At COMPOSITES 2010, held at Mandalay Bay in Las Vegas, February 9-11, focused attendees sought specific solutions. They didn’t come to Las Vegas to simply “kick tires.” They came to find answers—ideas and solutions they can apply once they returned to their facilities.
Attendees found those answers in droves, as COMPOSITES provided a spark of revitalization to an industry that has taken its licks from the struggling economy. Aisles were packed soon after the show opened—registration soared above last year’s total—and many vendors said they were pleased at the number of decision-makers who discussed specific applications and new markets.
Why Composites? Industry Can Bond for Compelling Answers
Most composites manufacturers, suppliers and distributors can rattle off the advantages of the material—it’s stronger than steel, lighter than aluminum, more corrosion-resistant than both and so on. But John Busel believes the industry still struggles to define itself and answer a simple question posed by engineers and others in the marketplace: “Why composites?”
Busel, director of the Composites Growth Initiative of the American Composites Manufacturers Association (ACMA), stressed in his session that the composites industry has plenty to promote. “Our materials protect troops, make bridges resistant, reduce pollution from coal-burning plants, makes homes beautiful and affordable and convert wind into electricity to power millions of homes,” he said. “The question is, how can we explain our value more effectively?”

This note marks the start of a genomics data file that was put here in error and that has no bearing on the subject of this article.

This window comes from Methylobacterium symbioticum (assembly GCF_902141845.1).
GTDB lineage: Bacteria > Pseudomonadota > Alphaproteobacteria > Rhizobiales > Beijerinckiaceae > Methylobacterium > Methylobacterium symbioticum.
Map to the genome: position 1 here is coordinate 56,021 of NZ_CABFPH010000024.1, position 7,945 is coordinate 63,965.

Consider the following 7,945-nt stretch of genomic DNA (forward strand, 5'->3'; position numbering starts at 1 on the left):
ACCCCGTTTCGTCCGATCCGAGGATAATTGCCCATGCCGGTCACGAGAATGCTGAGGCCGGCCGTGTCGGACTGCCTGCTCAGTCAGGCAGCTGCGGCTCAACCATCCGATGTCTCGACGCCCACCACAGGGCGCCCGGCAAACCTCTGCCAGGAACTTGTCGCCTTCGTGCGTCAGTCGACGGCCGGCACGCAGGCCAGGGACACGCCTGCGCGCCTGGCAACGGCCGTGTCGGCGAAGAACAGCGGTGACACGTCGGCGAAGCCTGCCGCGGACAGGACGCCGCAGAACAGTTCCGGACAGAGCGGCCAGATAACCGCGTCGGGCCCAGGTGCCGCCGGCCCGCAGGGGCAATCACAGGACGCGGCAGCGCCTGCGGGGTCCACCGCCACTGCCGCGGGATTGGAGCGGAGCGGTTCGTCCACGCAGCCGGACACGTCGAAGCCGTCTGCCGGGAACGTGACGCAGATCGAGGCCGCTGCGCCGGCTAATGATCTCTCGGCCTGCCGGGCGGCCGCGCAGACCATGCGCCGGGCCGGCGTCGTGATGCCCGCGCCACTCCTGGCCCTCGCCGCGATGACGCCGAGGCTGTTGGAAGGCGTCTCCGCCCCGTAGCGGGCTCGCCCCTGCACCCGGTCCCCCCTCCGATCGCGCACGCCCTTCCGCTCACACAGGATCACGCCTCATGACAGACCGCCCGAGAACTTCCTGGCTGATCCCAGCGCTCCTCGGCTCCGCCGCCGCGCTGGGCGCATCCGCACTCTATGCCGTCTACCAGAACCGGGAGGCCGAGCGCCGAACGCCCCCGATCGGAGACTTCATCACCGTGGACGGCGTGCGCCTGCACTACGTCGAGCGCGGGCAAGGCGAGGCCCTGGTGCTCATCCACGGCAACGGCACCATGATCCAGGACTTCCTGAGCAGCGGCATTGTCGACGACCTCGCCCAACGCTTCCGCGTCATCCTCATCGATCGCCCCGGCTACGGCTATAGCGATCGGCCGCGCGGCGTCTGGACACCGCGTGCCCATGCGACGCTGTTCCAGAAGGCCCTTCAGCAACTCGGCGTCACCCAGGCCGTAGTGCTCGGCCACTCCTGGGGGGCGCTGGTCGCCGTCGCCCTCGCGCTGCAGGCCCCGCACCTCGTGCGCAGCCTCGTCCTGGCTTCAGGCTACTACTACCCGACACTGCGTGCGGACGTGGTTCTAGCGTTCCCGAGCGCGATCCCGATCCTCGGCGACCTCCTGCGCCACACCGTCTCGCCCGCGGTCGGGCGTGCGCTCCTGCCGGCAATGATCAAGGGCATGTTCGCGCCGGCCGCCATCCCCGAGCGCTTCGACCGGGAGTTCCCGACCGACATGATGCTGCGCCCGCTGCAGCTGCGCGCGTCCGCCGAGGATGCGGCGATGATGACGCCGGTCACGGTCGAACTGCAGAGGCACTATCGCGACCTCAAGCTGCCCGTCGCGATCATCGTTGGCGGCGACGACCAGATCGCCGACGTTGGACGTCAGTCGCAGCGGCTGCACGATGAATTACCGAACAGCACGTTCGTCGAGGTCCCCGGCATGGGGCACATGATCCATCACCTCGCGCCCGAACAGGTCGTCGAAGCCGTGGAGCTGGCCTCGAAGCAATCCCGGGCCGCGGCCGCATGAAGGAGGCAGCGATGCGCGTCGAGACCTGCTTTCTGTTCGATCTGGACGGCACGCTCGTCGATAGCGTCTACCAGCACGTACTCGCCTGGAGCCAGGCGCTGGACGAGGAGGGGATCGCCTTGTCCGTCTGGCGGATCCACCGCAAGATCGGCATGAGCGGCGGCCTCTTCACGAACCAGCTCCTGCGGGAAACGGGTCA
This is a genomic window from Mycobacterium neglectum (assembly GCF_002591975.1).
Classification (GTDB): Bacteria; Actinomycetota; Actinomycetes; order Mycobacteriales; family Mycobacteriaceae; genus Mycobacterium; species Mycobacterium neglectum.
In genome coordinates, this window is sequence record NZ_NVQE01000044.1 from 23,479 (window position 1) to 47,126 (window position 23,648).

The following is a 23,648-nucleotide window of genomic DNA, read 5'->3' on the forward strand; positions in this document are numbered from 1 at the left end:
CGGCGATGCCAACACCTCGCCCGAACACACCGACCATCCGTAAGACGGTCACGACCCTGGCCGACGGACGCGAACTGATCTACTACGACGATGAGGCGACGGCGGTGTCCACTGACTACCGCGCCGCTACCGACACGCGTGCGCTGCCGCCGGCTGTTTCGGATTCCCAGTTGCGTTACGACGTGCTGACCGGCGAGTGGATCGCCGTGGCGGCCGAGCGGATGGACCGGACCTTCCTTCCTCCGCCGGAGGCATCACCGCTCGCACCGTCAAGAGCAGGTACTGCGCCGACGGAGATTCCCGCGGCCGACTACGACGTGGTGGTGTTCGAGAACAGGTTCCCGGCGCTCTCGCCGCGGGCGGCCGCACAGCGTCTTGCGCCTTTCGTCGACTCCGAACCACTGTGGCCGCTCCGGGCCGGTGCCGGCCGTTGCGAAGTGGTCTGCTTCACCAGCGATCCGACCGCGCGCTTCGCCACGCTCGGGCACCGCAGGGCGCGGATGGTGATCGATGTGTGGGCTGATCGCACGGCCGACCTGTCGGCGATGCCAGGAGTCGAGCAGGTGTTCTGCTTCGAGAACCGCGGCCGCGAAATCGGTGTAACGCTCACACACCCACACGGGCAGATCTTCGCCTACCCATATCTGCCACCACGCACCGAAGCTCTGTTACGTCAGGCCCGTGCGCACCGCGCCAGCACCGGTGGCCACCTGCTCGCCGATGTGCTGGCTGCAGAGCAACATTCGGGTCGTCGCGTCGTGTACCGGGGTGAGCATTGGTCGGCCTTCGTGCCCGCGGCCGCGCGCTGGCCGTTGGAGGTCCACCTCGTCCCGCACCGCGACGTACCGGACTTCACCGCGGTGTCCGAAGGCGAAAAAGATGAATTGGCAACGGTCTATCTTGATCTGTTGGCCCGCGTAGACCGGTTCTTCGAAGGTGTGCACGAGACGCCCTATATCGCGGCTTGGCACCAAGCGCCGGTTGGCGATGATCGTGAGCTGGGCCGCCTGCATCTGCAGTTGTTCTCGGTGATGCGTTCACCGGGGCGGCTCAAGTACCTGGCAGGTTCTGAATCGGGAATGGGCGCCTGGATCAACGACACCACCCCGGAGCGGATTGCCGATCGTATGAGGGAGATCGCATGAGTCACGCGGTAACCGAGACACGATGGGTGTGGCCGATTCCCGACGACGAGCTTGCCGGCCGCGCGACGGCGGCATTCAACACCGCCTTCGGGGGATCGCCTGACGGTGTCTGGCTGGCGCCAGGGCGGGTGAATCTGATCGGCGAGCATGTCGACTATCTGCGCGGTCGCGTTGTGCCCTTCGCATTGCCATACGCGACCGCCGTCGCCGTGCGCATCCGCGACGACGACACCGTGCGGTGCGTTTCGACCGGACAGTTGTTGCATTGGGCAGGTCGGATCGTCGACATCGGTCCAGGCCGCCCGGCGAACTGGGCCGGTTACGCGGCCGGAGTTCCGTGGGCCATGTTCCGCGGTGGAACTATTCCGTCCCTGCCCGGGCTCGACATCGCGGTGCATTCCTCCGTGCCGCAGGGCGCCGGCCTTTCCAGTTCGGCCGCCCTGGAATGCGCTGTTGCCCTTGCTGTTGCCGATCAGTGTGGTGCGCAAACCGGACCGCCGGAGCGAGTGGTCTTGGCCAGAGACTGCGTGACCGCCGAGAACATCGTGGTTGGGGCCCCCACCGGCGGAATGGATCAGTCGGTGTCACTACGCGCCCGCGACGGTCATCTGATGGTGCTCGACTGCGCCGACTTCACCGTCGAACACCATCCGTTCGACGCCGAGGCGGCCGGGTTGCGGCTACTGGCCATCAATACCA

Part of the industry’s challenge was exemplified by a show of hands. Only a few of the approximately 60 composites professionals in the room said they have been in the industry for more than 15 years (the vast majority had less than five years’ experience). And, of course, the composites industry itself is relatively new compared to traditional industries such as steel, aluminum and plastics.
Busel’s point: Collecting momentum in the composites industry (and getting customers to adopt composites instead of traditional materials) requires first connecting with itself. As companies develop key talking points about the benefits of composites, he said, they should consider simple questions such as, “Who’s the competition?” and “What is the real problem you’re trying to solve?”
Busel also said composites professionals should better prepare answers that challenge the perceived limitations of composites. “For example, when prospective customers talk about high materials costs, we should bring up lower installed costs. When they bring up lower stiffness, we need to explain how it’s less expensive compared to other fibers.” He also told attendees the industry needs to reconsider codes, standards and specifications, and to consider new designs that don’t simply imitate the form and function of conventional products such as the steel I-beam.